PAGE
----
At Greenlease Gallery, Myriam Mechita’s “Darkness with Blue Sky” addresses ecstasy, miracles — and beheadings

Finding a common thread through the many materials used in “Darkness with Blue Sky” is, at first, a disorienting task. Ceramics, a series of pencil drawings, actual dirt, and an image made entirely of drilled holes might lead one to believe the artist has suffered some kind of mixed-media identity crisis. But French-born Myriam Mechita hasn’t made a successful decades-long career through a lack of focus. In fact, she has used the same visceral childhood experience to push the limits of her practice as she continues to press down on the same themes. Currently exhibited at Rockhurst University’s Greenlease Gallery is a collection of work from Mechita’s breadcrumb trail that leads us to her core philosophy: holiness, pleasure, and wisdom are often, or always, born of pain.

Mechita was deeply affected as a child by a reproduction of Fra Angelico’s “Beheading of Saint Cosmas and Saint Damian.” The Italian painting depicts the death and simultaneous birth into canonization of Cosmas and Damian. Two saints lay slumped on the ground, their disconnected heads wreathed in a golden halo. An executioner stands poised with sword over shoulder, aimed at a middle-ground figure who kneels and bows at the acceptance of their fate. Something clicked in Mechita’s six-year-old brain that lit the first spark of her artistic inklings. Since then, she has expanded the decapitation theme in her work to explore the invisible line between pain and pleasure.

The beheading theme comes through in the ceramic faces that point up from piles of mulch on the gallery floor (more on that later). Earthly pain takes a form different from transcendent pain, visually described as either an incomplete or redacted body, or holy figures twisted into shapes of agony. Wisdom is represented in scabby pencil drawings, like the bowed head in “Vinci’s dream,” where a woman sprouts nine extra eyes on top of her black hair, the eyes framing her bruised face. This image laughs at the tidy representation of a third eye, placed neatly on the brow above the original oculars. Wisdom, as Mechita suspects, is also a grotesque burden on those who earn it.

“Darkness with Blue Sky” is a show of contrasts. The seriousness of the subject matter is punctured by moments of dark humor. “Lucky River” — a glossy ceramic dog head on a minimally sculpted glass body — interjects moments of haphazard recomposition via two contrasting materials. Sculptures like this make it easy to imagine the executioner has suddenly changed her mind, or approached decapitation (recapitation?) as one would a blank Mr. Potato Head: by shoving two incompatible parts together to create a Franken-version of the original thing.

If there is an omniscient being governing the universe, its decision to make sexual pleasure resemble religious worship suggests an eccentric sense of humor. On the south wall, the artist has installed a pointillistic version of two veiled figures by puncturing even, equally sized holes in the plaster — a method Mechita refers to as “drill drawing”. (According to Anne Austin Pearce, the gallery’s curator, the origin of Mechita’s drill-drawing method comes from a group exhibition wherein the artist was denied the same drawing tools provided to her male counterparts. Her response was “Fine. Give me a drill.” The rest is evident.) This image is best viewed from the far side of the room — forcing us into reverence — where the size and effect can be understood. The figures are caught in Bernini-inspired ecstasy, necks thrust forward, lips parted in religious orgasm that if not for the veils would evoke something much more sexual. Is this a miracle discovered in architectural residue, or a window for inviting voyeurism?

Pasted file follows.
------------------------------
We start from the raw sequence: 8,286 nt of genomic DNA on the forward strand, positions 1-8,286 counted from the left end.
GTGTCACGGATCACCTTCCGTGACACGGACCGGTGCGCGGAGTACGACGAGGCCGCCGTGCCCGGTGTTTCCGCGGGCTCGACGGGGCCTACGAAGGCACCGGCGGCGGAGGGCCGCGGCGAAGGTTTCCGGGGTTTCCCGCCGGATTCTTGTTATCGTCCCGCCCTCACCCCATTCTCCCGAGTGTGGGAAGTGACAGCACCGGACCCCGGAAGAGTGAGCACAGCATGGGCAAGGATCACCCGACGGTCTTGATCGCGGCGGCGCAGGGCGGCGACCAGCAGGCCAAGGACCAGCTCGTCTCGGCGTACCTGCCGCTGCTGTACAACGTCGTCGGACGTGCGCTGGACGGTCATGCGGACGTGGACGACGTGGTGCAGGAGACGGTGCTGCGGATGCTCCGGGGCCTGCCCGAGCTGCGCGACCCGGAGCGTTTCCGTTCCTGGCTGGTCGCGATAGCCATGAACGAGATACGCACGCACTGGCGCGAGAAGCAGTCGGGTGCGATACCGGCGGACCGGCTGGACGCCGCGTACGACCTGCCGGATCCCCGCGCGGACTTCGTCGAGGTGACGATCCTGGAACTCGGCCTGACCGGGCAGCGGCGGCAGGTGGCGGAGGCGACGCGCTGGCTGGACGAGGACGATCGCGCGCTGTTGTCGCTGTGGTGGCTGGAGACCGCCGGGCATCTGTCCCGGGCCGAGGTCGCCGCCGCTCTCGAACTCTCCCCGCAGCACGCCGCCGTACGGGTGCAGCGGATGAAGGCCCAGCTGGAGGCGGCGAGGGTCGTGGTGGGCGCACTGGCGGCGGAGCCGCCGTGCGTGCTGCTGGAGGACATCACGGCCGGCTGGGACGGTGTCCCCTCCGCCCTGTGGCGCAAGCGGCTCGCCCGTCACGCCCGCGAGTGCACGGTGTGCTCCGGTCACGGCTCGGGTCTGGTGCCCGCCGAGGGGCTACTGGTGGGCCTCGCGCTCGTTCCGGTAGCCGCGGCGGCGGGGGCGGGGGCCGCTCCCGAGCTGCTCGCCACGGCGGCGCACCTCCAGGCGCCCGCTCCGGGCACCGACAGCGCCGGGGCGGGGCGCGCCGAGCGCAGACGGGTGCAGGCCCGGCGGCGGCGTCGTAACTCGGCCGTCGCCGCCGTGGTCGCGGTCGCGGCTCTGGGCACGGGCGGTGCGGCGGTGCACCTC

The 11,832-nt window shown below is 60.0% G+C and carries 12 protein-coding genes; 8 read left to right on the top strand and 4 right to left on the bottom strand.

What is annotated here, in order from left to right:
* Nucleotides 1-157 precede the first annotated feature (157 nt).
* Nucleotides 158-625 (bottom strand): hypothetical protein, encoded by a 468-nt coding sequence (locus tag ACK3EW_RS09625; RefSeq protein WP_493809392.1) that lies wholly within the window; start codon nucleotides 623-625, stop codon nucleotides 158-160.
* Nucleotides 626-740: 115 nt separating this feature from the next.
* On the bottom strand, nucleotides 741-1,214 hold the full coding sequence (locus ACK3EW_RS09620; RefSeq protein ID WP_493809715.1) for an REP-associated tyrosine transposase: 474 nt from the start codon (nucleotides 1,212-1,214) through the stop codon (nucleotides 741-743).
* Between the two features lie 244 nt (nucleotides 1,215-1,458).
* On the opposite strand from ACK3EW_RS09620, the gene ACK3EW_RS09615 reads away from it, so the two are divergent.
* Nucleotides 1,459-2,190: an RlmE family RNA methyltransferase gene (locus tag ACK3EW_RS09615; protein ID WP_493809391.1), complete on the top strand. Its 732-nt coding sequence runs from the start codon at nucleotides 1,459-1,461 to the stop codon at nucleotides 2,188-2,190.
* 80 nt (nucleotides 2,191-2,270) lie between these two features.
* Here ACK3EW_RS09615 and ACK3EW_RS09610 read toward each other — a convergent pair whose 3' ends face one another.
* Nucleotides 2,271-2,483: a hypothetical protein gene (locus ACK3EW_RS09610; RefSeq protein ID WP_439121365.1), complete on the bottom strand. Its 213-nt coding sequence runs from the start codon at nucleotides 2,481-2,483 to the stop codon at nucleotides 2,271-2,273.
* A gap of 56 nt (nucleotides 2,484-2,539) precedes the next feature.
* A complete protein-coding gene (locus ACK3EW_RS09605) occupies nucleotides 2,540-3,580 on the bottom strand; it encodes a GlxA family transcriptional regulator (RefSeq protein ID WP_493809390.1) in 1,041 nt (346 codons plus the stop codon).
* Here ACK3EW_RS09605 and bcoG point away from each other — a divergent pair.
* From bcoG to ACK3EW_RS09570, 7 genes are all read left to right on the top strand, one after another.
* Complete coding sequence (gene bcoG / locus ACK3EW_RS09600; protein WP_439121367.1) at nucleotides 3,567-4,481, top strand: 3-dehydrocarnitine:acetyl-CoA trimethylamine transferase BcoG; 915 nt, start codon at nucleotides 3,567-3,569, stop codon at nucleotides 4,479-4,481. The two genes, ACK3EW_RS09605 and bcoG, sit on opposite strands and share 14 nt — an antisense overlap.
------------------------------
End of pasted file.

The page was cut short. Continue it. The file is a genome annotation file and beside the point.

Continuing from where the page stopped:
It’s probably easiest to see all these themes converge in the stunning “I’m on a long way.” In this large drawing, two weathered hands hold the face of a young man who appears caught in the important moment when suffering transmutes to wisdom. His closed eyes are white-hot in the black-and-grey fog, lit as if by a direct beam from heaven. Any features, wrinkles, and textures disappear from the surface of the face of the light. Intimacy is captured in the aged hands, in the thumbs pressed over the glowing eyes, in the evocation of the trust, solitude, and heartbreak that inherently belongs to those who love and are loved. And none may be more loved than those who exhibit flaws familiar to our own, the flaws we addressed or ignored on our individual paths to wisdom and experience.

The term “losing one’s head” is traditionally seen as a criticism of lunacy and irrational thinking. But what if the head is all that remains, smiling broadly atop a pile of mulch and glitter? Then, this could signify that rational thinking is the only kind that exists, and a pile of sparkling garden fodder is — in an irrational, perhaps even ungoverned universe — as good a place as any to mull over immortality. Toward the end of my viewing, I squatted down to meet the bodiless “Carry smile” budding out of the glitter-mulch pile. It grinned sleepily, dopily, perhaps understanding there is some pleasure that only comes when we lose our heads.

Myriam Mechita, “Darkness with Blue Sky”

Greenlease Gallery (1100 Rockhurst Road)

On view through April 7, 2018 during regular gallery hours, from noon to 5 p.m. on Thursday, Friday and Saturday.

Categories: A&E